Have you ever tried dicing rhubarb with a plastic knife?
"It won't cut the skin!" the kids in my "food appreciation" classes cried.
Well, nobody said learning how to cook was going to be easy.
I'm surprised how many people don't know what rhubarb is and don't even recognize it in the store. We always had rhubarb in the spring when I was growing up. Tons and tons of rhubarb. Along with asparagus, it's one of the earliest edibles in the garden. Since we try to cook with the seasons in our classes, I wanted to expose my kids to the glories of rhubarb.
Fortunately, there are any number of kid-friendly rhubarb recipes. Not long ago I conducted a search for rhubarb texts at my favorite on-line book seller and purchased no less than three different cook books devoted to this vegetable masquerading as a dessert fruit. One of them, "The Joy of Rhubarb," is nearly 250 pages long and has an entire chapter on rhubarb muffins and breads.
I thought rhubarb wheat bran muffins was a good place to start. Muffins have a number of virtues: kids love them, and they don't take long to bake in the oven. That makes them a perfect choice for cooking classes. The bran is a reminder that we like to cook healthy whenever we can. Bran is full of fiber, something woefully lacking in modern processed foods.
This lesson reinforces a couple of basic baking techniques: Mix dry ingredients in one bowl, wet ingredients in a second bowl. When the time comes, pour the wet ingredients into the dry ingredients. This procedure rarely varies. Also, this is a good example of a chemical rise. One of the dry ingredients is baking soda. One of the wet ingredients is buttermilk. When the acid in the buttermilk mixes with the base content of the baking soda, a chemical reaction occurs that makes gas that causes the muffin dough to expand or rise. This is much faster and more convenient than baking with yeast and is common in muffins and quick breads.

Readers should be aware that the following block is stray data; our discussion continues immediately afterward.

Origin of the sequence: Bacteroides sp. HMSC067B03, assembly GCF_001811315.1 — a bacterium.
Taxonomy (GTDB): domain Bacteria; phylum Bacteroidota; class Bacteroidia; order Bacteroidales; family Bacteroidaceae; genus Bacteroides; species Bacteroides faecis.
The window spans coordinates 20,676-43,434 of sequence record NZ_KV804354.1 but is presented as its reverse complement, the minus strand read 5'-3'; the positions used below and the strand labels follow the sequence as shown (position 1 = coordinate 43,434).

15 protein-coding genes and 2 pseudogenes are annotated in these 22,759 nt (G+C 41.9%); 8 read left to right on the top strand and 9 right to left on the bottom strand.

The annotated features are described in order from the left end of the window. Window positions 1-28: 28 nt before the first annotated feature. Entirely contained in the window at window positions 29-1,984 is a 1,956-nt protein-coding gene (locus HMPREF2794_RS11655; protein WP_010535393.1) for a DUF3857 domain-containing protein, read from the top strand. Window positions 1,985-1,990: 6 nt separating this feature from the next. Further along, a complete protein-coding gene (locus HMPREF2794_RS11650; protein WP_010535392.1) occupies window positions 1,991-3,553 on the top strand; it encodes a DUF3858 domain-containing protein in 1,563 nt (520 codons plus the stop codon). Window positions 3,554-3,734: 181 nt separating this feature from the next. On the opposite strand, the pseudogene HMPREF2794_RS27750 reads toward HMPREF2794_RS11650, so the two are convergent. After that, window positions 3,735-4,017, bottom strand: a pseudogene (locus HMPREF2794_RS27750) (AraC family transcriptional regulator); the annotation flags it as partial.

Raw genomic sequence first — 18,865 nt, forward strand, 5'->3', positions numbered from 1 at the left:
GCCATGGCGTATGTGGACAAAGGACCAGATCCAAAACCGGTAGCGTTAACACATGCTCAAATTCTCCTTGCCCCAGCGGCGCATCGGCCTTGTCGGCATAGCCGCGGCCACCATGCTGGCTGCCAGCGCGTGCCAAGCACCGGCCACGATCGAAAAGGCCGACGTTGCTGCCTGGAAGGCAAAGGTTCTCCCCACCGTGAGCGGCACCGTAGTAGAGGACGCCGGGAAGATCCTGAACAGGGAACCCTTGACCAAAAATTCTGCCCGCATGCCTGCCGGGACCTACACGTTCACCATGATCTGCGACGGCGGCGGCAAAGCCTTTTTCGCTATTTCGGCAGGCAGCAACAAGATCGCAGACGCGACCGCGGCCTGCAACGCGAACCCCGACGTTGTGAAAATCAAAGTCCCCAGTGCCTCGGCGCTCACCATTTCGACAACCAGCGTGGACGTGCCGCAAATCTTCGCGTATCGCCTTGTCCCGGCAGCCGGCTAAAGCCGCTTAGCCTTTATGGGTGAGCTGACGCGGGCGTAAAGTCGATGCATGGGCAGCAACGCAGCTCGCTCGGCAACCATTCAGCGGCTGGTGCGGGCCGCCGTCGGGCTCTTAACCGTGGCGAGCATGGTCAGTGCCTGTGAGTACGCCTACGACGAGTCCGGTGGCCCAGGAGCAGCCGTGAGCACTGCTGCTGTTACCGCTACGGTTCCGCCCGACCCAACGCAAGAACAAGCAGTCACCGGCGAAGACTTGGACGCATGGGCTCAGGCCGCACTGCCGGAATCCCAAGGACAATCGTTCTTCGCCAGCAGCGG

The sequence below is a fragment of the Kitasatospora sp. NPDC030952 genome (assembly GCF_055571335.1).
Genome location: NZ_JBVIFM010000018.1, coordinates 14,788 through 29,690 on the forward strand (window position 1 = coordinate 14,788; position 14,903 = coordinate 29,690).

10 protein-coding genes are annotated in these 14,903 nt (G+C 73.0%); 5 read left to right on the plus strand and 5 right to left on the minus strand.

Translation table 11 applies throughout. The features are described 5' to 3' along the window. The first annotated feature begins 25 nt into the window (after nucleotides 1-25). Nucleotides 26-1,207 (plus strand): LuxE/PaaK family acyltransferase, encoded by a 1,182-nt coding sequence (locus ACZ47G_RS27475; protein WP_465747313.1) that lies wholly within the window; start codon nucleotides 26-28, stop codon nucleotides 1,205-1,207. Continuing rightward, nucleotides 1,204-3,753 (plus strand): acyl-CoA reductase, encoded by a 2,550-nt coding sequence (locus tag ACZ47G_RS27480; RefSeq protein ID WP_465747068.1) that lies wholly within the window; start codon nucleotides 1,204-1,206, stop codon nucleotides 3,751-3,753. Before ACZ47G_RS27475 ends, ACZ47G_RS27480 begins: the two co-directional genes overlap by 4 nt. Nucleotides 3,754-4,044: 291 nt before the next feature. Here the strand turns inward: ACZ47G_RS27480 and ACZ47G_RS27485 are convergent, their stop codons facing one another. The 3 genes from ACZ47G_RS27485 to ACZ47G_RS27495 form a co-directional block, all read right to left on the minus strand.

For 12 muffins:
1 1/2 cups all-purpose flour
1 cup wheat bran
3/4 cup brown sugar
1 teaspoon baking soda
1/2 teaspoon salt
1 1/2 cups fresh rhubarb, diced small
1 cup buttermilk
1/2 cup corn oil
2 tablespoons granulated sugar
1/2 teaspoon ground cinnamon
Preheat oven to 400 degrees
In a bowl, mix flour, bran, brown sugar, baking soda and salt. In a second bowl, beat buttermilk and egg together, then mix in oil. Separately, mix together sugar and cinnamon and set aside.
Grease a muffin tin (paper cups are optional, but should be greased if used, as with a cooking spray). Pour wet ingredients into dry ingredients and mix until just incorporated. Spoon mix into muffin tin, distributing mix as evenly as possible. Sprinkle sugar-cinnamon mix over tops of muffins. Place muffins on middle rack of oven.
Bake 25 to 28 minutes, or until muffins are browned and a toothpick inserted into a muffin comes out clean.
If you have buttermilk left over, pour yourself a glass. It's just the thing to wash down one of these muffins.